There’s no denying that God is doing mighty things in the youth of Omaha through our YTH ministry.
At My City Church, we are leaders in life. We believe in the leadership potential of every person. We take every opportunity to raise up the next generation of leaders. We are spirit empowered leaders. Leadership is not something we do, leadership is who we are.
The youth in our church are absolutely the next generation of leaders, and they show up and show out every week!
They are often the loudest, most hype group in church on Sundays, and transform their middle school and high school campuses every day by simply showing up and loving God. We also have a YTH Summer Internship where YTH students get to take their relationship with God to the next level and discover the calling of God on their lives!
With all of that said, sometimes it seems like there’s a disconnect between Gen Z and other generations because of their ever-changing lingo and modern trends like tik tok dances, but our YTH are worth knowing, loving, and mentoring, and to make your life easier, we’ve compiled a list of eleven lingo words you should know when entering into community with the YTH.
If you hear one of your YTH students say “bet”, they’re just agreeing or giving their approval. For example: “That Jesus guy, he’s pretty cool.” “Bet.”
You can hear this being used during worship. Your YTH students are just pretty excited about the cool song, beat, or “bop” that the worship team pulled out that week.
This is a newer slang phrase and it means that an individual is on another level. We tell CJ thathe’s built different, and we promise we mean it as a compliment.
Bussin; Fire; Gas; Slap
These are all words that mean something similar. If a YTH thinks something slaps, is fire, gas or bussin, they just mean that it’s awesome. Similar to bet, these words give approval.
If someone has drip, they have good fashion sense. Honestly, Josh Andrew has drip, especially when he wears Church Etiquette (shameless plug, I know).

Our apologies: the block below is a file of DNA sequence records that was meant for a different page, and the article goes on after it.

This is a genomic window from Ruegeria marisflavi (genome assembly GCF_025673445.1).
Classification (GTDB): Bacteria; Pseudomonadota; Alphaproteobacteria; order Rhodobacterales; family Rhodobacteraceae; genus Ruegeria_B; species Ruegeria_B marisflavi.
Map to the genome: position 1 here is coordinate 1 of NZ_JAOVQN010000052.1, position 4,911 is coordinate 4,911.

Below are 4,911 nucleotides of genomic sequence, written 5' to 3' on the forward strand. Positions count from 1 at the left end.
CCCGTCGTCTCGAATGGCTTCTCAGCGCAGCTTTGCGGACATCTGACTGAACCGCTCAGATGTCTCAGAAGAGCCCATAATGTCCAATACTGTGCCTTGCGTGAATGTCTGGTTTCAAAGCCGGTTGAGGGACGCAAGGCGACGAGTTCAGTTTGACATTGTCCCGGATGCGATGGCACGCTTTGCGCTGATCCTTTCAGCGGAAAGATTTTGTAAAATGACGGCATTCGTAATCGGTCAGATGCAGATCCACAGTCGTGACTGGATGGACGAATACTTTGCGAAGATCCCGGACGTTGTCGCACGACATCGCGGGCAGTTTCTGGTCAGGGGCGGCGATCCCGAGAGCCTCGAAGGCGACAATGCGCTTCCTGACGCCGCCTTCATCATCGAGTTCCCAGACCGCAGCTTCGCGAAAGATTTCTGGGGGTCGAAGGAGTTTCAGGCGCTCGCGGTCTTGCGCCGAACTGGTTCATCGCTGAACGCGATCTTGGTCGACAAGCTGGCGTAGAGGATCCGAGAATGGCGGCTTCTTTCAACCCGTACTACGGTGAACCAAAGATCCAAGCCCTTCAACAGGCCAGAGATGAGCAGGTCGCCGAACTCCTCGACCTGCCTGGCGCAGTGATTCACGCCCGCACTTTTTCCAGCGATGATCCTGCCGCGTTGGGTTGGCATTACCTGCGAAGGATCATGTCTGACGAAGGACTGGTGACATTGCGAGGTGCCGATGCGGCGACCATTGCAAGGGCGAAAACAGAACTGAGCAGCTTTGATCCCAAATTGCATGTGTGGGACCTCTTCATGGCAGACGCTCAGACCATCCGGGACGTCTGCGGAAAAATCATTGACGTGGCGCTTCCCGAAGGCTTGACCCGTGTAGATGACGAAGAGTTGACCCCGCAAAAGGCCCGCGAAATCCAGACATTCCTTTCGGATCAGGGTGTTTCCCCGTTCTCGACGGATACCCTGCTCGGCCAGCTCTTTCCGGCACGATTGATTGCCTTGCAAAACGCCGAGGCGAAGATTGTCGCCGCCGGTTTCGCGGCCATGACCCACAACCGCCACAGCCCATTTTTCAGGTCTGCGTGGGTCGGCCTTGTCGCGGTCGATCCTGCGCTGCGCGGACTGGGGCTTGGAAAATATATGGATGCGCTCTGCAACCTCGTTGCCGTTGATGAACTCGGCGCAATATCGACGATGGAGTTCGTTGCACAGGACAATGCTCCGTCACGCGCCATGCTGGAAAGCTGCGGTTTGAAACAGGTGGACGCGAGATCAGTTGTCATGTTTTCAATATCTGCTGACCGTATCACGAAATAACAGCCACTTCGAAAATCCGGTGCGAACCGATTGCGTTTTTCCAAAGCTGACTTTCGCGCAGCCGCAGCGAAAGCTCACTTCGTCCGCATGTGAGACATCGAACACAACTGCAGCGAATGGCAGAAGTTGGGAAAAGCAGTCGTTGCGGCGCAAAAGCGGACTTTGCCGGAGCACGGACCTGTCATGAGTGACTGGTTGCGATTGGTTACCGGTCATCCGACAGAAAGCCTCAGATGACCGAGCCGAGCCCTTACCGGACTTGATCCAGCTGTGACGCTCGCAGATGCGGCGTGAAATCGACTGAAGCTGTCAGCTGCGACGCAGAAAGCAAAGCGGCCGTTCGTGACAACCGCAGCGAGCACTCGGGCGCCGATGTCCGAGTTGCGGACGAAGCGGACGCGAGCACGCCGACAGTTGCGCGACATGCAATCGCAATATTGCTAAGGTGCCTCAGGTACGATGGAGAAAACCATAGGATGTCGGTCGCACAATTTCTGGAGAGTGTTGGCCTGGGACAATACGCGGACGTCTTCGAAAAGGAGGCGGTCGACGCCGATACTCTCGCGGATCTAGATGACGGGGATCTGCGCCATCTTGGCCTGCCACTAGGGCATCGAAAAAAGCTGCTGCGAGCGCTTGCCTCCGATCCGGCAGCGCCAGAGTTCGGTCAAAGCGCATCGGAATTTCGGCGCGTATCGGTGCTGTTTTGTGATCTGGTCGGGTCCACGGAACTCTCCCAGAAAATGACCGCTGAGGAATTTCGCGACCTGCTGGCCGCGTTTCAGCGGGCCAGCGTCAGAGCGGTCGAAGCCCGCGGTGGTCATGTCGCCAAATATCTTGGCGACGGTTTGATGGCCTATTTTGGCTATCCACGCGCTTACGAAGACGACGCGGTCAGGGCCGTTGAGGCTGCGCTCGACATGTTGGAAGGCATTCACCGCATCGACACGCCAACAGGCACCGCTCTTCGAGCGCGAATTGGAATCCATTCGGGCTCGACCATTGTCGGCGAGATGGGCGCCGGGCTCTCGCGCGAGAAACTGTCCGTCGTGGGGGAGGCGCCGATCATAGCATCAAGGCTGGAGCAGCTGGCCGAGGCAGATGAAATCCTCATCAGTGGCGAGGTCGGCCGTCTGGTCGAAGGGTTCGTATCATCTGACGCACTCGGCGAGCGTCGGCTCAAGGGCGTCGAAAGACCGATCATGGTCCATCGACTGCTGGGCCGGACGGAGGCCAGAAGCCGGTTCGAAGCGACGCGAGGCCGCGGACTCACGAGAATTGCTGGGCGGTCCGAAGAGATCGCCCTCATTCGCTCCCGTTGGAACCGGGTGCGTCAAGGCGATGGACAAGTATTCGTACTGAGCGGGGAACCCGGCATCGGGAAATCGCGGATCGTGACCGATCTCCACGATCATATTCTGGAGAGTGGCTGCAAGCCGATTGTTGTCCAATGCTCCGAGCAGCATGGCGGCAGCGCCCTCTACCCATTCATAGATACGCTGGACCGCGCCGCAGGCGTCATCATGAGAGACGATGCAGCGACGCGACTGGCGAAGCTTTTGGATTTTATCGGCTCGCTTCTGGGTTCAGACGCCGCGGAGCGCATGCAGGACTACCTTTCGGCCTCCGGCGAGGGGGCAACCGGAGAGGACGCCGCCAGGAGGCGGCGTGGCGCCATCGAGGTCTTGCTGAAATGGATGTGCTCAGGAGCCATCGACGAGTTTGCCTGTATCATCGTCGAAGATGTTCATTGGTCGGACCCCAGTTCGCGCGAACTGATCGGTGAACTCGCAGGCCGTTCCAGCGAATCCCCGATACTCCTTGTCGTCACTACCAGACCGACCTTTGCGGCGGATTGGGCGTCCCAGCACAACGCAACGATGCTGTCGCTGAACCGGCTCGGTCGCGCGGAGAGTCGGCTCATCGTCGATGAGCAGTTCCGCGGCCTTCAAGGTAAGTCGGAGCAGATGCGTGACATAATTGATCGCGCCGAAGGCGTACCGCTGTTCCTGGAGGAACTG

Synonyms for this include “very” and “really.” This just gives emphasis. For example: “I high key loved Pastor Clyde’s message this morning.”
This means “no lie.” The opposite is cap, but the YTH usually use “no cap” to say they’re not lying about something.
Coined from Tik Tok, sheesh is used to express disbelief or exasperation. Honestly, this one is best heard from a YTH themself. I promise, it’s worth it.
If you’re “sus”, you’re suspicious, or your actions are suspicious. For the YTH, it’s pretty sus that you haven’t gotten to know them yet.
This one can mean two things. First, if you “yeet” something, you throw it hard. Second, “yeet” can also be used as a sound of approval. Basically, yeet is a catch-all.
Someone or someplace’s “vibe” is just the feeling they give off. You can “vibe” with something/someone and approve of their state of being, or you can just appreciate their “vibes.” On the other hand, you can also not “vibe” with someone/someplace.
Ta-da! Now you’re ready to build relationships with our YTH.
As we mentioned above, they are the next generation of leaders, and I can guarantee you that they are incredible people. You won’t want to miss out on knowing them, and now you have all of the tools in your hands!
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Are you searching for a Christian church in Omaha Nebraska? Our hope is that we could be the home you have been looking for! To learn more about our Omaha church services click here.